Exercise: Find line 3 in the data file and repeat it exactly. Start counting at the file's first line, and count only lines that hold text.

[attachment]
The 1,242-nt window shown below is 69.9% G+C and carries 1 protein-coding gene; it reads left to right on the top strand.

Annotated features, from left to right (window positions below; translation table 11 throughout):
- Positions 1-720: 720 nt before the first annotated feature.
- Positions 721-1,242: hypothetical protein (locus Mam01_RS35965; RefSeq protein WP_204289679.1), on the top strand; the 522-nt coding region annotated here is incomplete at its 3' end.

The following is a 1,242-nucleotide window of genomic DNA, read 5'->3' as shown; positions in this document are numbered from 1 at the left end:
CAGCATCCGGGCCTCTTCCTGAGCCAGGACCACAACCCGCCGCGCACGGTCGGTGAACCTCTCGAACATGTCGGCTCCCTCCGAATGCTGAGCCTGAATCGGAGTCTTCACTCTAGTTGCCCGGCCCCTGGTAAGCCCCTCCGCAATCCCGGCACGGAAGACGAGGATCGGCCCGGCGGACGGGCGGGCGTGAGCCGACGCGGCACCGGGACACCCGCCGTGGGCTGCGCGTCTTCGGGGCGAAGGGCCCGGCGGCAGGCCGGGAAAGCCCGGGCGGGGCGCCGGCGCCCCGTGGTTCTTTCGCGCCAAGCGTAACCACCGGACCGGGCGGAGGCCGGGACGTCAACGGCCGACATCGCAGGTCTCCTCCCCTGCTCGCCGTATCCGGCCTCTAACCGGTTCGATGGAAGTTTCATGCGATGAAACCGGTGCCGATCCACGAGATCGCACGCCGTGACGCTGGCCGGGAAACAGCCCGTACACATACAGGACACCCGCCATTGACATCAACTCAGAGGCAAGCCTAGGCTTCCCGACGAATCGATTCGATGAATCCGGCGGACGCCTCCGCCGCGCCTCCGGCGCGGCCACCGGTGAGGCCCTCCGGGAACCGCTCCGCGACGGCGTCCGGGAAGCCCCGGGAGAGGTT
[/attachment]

- Positions 1-720: 720 nt before the first annotated feature.